Packing tips

“Life Changing” Lunches

Written by Audrey Monke for Gold Arrow Camp

45 hours.

That’s a conservative estimate of how much time I spent making my children’s lunches each school year.  I used 15 minutes a day for my estimate, because I am not at my best in the early morning.  I spent a lot of time staring at the lunch boxes, trying to remember what was still needed — fruit group? dairy?  protein?

After seeing my friend Stacey’s Facebook post last week, where she said she had “finished making lunches for the next two weeks,” I read further to see that she had made and frozen sandwiches.  I remembered my mother doing the same thing when I was a kid.   Mine were turkey and cheese on wheat, and they always were thawed and tasted great at lunch.

I had an epiphany.  I’m a big proponent of teaching kids independence and responsibility, so why was I still packing my kids’ lunches?  I think it was because I feared the choices a few of my kids would make if given free reign, and I wanted to make sure that they were getting the nutrients they needed to be healthy.  So, I came up with a solution:  “Sunshine’sLunch Packing Instructions,” which my children could use to pack their own lunches — the night before or even several days at a time.

The timing was perfect for my new discovery.  I was going to be out of town for — gasp — three school lunches!  I went over the instructions and watched — giddily — as my sons, ages 8 & 11, packed three lunches each.  Ta – da!  Done!

I am sharing my Instructions with the caveat that my kids often are packing all that they will eat between 7:30 am and 4:00 pm, so it is definitely lunch plus snacks before sports, etc.  You may need to edit according to your child’s schedule.

I had to organize my refrigerator and pantry a bit, but it was well worth the time.  I put all of the dairy items in one area on the lowest shelf, and I made a lunch fruit and veggie drawer out of one of the produce drawers.  I put apples and other loose fruits in there, but also bagged up some baby carrots and grapes.  I also made a “chip/extra” bin in the pantry with chips, granola bars, etc. and a “treat” plastic drawer with some pre-bagged cookies, fruit roll-ups, and other sweet items.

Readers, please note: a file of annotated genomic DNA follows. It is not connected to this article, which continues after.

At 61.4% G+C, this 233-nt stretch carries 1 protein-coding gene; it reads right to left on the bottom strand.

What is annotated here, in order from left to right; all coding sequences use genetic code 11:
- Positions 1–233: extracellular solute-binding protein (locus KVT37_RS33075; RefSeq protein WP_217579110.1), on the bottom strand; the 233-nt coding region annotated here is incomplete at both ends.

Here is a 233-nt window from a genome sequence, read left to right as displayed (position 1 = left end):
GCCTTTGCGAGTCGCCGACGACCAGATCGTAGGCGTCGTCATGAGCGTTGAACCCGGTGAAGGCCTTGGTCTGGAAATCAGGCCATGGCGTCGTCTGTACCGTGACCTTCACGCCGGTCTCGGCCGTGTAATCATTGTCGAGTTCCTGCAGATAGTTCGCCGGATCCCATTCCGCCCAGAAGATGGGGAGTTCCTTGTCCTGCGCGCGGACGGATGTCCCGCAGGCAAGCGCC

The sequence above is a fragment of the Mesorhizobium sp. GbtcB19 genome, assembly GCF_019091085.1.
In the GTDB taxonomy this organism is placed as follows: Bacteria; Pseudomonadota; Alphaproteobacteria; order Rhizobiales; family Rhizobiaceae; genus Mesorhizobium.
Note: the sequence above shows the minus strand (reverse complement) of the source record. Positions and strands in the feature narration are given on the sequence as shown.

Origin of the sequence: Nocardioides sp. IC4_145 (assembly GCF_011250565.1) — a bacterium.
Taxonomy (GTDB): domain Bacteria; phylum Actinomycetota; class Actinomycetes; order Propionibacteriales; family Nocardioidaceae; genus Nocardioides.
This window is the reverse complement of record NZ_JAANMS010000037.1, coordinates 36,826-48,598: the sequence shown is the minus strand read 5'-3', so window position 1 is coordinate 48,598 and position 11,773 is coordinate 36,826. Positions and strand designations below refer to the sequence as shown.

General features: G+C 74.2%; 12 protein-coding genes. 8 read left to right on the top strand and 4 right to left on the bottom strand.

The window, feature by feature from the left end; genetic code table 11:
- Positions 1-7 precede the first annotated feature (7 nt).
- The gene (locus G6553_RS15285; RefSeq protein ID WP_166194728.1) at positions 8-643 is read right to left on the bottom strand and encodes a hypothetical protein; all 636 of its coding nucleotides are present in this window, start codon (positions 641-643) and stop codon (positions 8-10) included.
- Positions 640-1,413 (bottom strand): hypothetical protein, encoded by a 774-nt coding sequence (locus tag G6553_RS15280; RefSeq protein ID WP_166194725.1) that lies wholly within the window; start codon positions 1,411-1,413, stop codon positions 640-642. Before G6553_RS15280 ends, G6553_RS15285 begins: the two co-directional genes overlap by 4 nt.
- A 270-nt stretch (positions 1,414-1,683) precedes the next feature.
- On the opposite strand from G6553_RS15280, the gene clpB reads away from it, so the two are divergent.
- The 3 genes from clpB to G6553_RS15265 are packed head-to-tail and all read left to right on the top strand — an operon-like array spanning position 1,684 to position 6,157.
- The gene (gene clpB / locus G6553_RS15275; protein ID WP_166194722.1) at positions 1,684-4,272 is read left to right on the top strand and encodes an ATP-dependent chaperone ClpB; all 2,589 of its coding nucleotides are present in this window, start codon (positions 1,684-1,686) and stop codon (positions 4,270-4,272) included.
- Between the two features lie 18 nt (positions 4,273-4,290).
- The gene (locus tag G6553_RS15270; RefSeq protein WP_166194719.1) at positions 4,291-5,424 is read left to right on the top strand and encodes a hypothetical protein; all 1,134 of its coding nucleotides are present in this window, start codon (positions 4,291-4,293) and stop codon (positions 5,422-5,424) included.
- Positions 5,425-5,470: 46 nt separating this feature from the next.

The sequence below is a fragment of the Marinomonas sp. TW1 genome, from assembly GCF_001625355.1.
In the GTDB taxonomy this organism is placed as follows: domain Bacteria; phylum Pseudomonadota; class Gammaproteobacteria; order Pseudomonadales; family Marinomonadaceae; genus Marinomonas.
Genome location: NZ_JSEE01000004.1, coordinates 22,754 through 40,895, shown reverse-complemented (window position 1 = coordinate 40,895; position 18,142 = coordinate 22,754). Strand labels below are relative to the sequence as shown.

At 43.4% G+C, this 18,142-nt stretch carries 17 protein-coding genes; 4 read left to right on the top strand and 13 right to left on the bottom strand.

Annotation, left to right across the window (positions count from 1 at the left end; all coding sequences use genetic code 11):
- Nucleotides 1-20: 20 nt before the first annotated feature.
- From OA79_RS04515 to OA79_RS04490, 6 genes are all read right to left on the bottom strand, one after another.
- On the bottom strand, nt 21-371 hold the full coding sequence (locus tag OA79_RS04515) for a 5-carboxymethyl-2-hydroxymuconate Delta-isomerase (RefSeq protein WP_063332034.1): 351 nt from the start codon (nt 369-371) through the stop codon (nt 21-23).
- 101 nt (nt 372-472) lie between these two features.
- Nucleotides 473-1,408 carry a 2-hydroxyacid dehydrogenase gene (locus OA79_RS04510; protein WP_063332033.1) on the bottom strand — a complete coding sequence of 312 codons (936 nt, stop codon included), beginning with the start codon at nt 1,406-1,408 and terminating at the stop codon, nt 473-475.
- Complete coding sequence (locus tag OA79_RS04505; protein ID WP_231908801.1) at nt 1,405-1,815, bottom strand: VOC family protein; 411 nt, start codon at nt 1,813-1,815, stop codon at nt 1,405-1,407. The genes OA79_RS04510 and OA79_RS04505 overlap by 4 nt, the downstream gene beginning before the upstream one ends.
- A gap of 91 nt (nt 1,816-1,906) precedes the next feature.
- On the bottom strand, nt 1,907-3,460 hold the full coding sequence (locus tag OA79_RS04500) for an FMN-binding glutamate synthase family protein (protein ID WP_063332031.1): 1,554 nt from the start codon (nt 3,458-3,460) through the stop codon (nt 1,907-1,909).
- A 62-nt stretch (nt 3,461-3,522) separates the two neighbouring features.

When I shared the story of my lunch-packing epiphany with my friend Julie, she said I had “changed her life.”  I like that kind of positive reinforcement, so I was encouraged to share more!  So, here, for all of your enjoyment (and hopefully use!) are:

Sunshine’s Lunch Packing Instructions
1.    Main Entrée:
  • Sandwich
  • Lunchable
  • Pasta
  • Trader Joe’s Salad or Wrap
  • Salami & Cheese + Crackers
  • Other approved main entrée
2.     Dairy:
  • Yogurt
  • Gogurt
  • String cheese
  • Milk or Chocolate milk
  • Yogurt drink
3.     Fruits/Veggies (Pack 2)
  • Piece of fruit (any)
  • Canned fruit (mandarin oranges, pineapple, etc.)
  • Apple sauce
  • Bagged veggies/fruits (baby carrots, grapes, red pepper slices)
4.     Chips/extra
  • crackers
  • chips
  • Goldfish
  • pretzels
  • granola bar
5.    Dessert/Treat
  • Oreos/other cookies (2-3)
  • Tigers Milk bar
  • Caramel sauce with apple slices
  • Candy (if you have from some event)
6.     Snacks/Extra
  • Chose any extra item from 2, 3, or 4
Don’t forget water bottle, napkin, and spoon/fork (as needed)!